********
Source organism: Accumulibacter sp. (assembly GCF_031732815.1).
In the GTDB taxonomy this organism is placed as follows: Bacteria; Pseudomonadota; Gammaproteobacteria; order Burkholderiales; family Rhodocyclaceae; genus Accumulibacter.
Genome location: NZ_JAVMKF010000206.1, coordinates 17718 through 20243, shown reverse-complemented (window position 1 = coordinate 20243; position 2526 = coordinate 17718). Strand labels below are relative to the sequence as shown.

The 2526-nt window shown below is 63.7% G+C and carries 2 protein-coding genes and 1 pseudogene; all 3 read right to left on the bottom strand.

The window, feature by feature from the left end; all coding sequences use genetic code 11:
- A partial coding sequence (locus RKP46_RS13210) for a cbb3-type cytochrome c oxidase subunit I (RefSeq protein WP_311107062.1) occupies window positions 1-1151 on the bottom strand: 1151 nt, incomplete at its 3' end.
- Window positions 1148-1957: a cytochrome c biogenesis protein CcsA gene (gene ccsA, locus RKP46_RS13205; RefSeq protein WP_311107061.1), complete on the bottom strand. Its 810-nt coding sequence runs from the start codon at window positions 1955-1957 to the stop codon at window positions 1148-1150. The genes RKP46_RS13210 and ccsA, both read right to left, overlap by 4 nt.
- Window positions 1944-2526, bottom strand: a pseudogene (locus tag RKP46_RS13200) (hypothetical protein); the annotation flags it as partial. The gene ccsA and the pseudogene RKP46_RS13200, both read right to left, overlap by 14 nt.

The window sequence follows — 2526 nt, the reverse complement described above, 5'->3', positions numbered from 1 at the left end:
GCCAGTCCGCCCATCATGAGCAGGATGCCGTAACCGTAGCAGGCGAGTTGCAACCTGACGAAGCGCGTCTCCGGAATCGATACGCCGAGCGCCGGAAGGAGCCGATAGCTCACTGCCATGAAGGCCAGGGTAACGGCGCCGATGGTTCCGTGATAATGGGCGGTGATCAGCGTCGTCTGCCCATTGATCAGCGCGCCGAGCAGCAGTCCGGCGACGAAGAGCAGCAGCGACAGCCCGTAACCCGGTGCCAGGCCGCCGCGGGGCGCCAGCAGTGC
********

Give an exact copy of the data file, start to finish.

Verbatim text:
Source organism: Accumulibacter sp. (assembly GCF_031732815.1).
In the GTDB taxonomy this organism is placed as follows: Bacteria; Pseudomonadota; Gammaproteobacteria; order Burkholderiales; family Rhodocyclaceae; genus Accumulibacter.
Genome location: NZ_JAVMKF010000206.1, coordinates 17718 through 20243, shown reverse-complemented (window position 1 = coordinate 20243; position 2526 = coordinate 17718). Strand labels below are relative to the sequence as shown.

The 2526-nt window shown below is 63.7% G+C and carries 2 protein-coding genes and 1 pseudogene; all 3 read right to left on the bottom strand.

The window, feature by feature from the left end; all coding sequences use genetic code 11:
- A partial coding sequence (locus RKP46_RS13210) for a cbb3-type cytochrome c oxidase subunit I (RefSeq protein WP_311107062.1) occupies window positions 1-1151 on the bottom strand: 1151 nt, incomplete at its 3' end.
- Window positions 1148-1957: a cytochrome c biogenesis protein CcsA gene (gene ccsA, locus RKP46_RS13205; RefSeq protein WP_311107061.1), complete on the bottom strand. Its 810-nt coding sequence runs from the start codon at window positions 1955-1957 to the stop codon at window positions 1148-1150. The genes RKP46_RS13210 and ccsA, both read right to left, overlap by 4 nt.
- Window positions 1944-2526, bottom strand: a pseudogene (locus tag RKP46_RS13200) (hypothetical protein); the annotation flags it as partial. The gene ccsA and the pseudogene RKP46_RS13200, both read right to left, overlap by 14 nt.

The window sequence follows — 2526 nt, the reverse complement described above, 5'->3', positions numbered from 1 at the left end:
GCCAGTCCGCCCATCATGAGCAGGATGCCGTAACCGTAGCAGGCGAGTTGCAACCTGACGAAGCGCGTCTCCGGAATCGATACGCCGAGCGCCGGAAGGAGCCGATAGCTCACTGCCATGAAGGCCAGGGTAACGGCGCCGATGGTTCCGTGATAATGGGCGGTGATCAGCGTCGTCTGCCCATTGATCAGCGCGCCGAGCAGCAGTCCGGCGACGAAGAGCAGCAGCGACAGCCCGTAACCCGGTGCCAGGCCGCCGCGGGGCGCCAGCAGTGC